Testimony of Deputy Assistant Secretary for Tax Policy Mark J. Mazur to the Subcommittee on Oversight and Subcommittee on Select Revenue Measures, U.S. House of Representatives

Chairman Thompson, Chairman Pascrell, Ranking Member Smith, Ranking Member Kelly, and Members of the Subcommittees: Thank you for inviting me to discuss tax compliance and the Administration’s tax compliance agenda. Improving tax compliance can help meet our Nation’s most important tax policy goals: building a tax system that raises adequate revenue in an equitable and efficient manner. 

The Internal Revenue Service (IRS) has endeavored to estimate the amount of non-compliance with the Federal tax system since at least the 1970s. The Taxpayer Compliance Measurement Program (TCMP) was the foundation for these early efforts. In the early 2000s, the IRS launched the National Research Program (NRP) to estimate non-compliance in a more rigorous way. The NRP also instituted procedures to reduce the burden on taxpayers whose tax returns were randomly selected to be part of the study. The main focus of the NRP is compliance with the individual income tax and self-employment taxes, but additional components examine compliance with other taxes.

The Research, Applied Analytics, and Statistics organization in the IRS regularly produces a measure of tax non-compliance, called the “tax gap”. This term is defined as the amount of true overall tax liability that is not paid voluntarily and on time. There are three main subcategories of the tax gap (or non-compliance): filing compliance (whether a tax return was filed on time); reporting compliance (whether the correct amount of tax liability was reported on the tax return filed); and payment compliance (whether the taxpayer completely paid the tax liability shown on the return). Each of these components of compliance (or non-compliance) is estimated for each of the major taxes imposed by the Federal government. When summed up, they provide an estimate of the overall tax gap. For 2011-2013, the IRS estimates the gross tax gap to average $441 billion per year. When enforcement collections and other late payments are taken into account, the average annual net tax gap is estimated to be about $381 billion for the 2011-2013 time period.

If we project the IRS annual tax gap estimate from 2011-2013, assuming that it grows with the overall economy, the estimate of the gross tax gap would be about $580 billion for 2019. Over the coming decade, the gross tax gap is projected to total approximately $7 trillion, roughly 15 percent of all owed taxes. Tax non-compliance has serious consequences for the majority of Americans who pay their taxes in full each year. A larger tax gap generates the following results: higher tax rates elsewhere in the system, lower revenues to fund the nation’s fiscal priorities, or higher budget deficits and larger amounts of federal debt. Extensive and persistent non-compliance also undermines confidence in the fairness of our tax system.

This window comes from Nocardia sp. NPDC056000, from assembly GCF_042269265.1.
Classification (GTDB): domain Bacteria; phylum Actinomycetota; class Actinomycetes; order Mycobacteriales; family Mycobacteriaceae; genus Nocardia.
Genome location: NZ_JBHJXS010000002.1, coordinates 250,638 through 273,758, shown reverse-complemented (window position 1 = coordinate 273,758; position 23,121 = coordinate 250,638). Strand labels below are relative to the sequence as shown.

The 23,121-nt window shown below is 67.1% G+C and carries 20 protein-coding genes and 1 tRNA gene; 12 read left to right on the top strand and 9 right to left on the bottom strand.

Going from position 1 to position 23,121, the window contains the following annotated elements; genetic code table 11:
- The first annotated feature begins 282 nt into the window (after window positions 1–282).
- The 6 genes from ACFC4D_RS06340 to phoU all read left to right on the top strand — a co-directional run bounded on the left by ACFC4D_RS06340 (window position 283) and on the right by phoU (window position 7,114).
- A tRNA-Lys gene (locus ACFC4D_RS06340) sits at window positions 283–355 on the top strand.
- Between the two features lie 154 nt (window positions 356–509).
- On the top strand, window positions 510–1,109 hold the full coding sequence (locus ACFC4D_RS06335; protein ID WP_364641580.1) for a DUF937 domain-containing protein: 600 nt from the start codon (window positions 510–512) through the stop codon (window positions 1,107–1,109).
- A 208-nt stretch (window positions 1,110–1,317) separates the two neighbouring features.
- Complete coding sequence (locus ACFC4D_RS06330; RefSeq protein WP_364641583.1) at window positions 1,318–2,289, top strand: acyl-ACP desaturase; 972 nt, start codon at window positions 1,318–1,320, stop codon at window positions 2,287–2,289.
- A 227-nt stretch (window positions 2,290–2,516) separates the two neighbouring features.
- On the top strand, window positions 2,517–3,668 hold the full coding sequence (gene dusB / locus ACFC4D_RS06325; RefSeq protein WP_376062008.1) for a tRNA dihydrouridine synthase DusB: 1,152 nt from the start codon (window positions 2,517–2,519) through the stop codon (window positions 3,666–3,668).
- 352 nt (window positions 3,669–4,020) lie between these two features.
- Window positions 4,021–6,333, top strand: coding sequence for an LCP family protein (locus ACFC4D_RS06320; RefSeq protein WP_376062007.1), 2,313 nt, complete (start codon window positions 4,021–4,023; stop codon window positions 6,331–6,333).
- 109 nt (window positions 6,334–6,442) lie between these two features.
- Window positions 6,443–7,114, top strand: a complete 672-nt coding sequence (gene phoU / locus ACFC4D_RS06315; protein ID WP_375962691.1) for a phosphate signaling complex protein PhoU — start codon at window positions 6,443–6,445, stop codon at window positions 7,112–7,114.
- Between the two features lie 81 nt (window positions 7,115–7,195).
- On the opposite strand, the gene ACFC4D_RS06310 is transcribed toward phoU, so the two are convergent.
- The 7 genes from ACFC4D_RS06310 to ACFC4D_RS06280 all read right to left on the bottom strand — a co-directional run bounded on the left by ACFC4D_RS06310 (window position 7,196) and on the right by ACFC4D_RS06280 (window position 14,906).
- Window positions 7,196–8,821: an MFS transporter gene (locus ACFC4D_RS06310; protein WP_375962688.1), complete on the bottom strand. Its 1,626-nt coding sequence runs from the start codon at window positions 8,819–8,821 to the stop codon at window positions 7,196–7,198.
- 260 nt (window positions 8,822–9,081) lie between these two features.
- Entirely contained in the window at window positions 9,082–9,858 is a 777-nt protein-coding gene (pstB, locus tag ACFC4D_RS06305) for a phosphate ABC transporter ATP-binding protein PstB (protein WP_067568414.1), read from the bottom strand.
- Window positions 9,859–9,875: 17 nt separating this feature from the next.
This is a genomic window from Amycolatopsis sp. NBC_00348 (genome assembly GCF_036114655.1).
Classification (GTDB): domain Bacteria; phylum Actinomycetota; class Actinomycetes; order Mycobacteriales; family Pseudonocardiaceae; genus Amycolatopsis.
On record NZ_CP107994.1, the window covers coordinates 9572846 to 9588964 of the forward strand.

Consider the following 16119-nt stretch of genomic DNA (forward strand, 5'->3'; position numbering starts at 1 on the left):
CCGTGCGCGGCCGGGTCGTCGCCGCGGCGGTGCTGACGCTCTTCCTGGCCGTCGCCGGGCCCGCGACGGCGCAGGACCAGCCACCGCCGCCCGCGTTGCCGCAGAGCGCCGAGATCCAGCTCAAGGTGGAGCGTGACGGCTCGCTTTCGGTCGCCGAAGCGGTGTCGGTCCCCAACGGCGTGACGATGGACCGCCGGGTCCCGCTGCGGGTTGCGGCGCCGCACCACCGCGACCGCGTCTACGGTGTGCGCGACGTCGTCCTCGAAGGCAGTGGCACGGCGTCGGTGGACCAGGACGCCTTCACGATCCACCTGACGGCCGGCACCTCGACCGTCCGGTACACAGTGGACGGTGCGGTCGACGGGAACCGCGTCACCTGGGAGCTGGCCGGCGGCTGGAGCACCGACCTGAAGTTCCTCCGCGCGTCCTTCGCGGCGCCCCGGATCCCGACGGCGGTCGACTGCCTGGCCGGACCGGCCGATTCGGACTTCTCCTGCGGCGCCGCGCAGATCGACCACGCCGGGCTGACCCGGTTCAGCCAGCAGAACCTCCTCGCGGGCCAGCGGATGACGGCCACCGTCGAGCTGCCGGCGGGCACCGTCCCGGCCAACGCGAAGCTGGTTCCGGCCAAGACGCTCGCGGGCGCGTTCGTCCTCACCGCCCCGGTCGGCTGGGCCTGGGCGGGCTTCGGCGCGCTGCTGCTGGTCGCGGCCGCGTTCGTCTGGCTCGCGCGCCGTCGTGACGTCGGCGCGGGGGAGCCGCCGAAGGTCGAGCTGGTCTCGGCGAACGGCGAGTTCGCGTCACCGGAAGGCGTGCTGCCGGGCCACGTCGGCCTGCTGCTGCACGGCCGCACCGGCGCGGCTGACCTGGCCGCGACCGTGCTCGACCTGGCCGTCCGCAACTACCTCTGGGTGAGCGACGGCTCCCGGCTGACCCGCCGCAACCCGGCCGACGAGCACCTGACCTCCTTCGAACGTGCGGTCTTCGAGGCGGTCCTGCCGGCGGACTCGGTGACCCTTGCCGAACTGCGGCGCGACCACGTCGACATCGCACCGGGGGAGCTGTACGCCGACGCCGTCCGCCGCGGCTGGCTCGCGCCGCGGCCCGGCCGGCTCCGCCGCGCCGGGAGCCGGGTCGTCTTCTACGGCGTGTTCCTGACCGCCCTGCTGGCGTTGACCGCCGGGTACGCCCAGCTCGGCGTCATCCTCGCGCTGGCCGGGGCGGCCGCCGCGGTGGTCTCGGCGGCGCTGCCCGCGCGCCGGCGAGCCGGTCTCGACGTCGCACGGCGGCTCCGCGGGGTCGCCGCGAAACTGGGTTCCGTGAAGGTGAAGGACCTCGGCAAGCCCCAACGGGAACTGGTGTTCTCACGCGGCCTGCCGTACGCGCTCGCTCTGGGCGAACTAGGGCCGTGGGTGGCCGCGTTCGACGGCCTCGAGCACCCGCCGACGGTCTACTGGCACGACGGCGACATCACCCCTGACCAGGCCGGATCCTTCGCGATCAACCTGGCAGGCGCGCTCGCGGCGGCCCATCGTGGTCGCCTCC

In part, the large and growing tax gap is the result of a sustained period of under-investment in the IRS. The IRS budget has been reduced by about 20 percent in real terms over the last decade. Since the IRS budget largely covers personnel, staffing dropped and there was a steep decline in audit rates. The IRS has had insufficient resources to meet enforcement and administrative challenges and to deliver customer service to taxpayers.

The Administration’s Fiscal Year 2022 Budget and the American Families Plan propose a transformative investment in the resources and information available to the IRS. The plan has several key components.

First, provide the IRS the resources it needs to address tax non-compliance and serve taxpayers. A sustained, multi-year funding stream would provide nearly $80 billion in additional resources to the IRS over the next decade. Treasury has worked with the IRS to make sure that resources and staffing will grow at a pace that can be smoothly absorbed. The mandatory nature of the vast majority of this funding will provide the certainty required to make investments in high-quality tax enforcement staff who have the skills, knowledge, and training required to understand the complicated tax situations of corporations, partnerships, and high-income individuals. Multi-year funding certainty also enables key investments with large fixed costs, such as modernizing information technology, building a strong human capital office, and assembling talented research teams.

Second, invest in better IRS technology systems to help identify non-compliance and improve customer service. The IRS too often relies on antiquated and siloed technology systems. Modernization funding would allow the IRS to address technology challenges, develop innovative machine learning techniques to better detect non-compliance, and support efforts to meet threats to the security of the tax system, like the 1.4 billion cyberattacks the IRS experiences annually. These technology improvements would also help the IRS overcome taxpayer service challenges, allowing taxpayers to communicate with the IRS in a clear, timely manner. Improved IT and taxpayer service will also help the IRS effectively and efficiently deliver tax benefits to eligible households.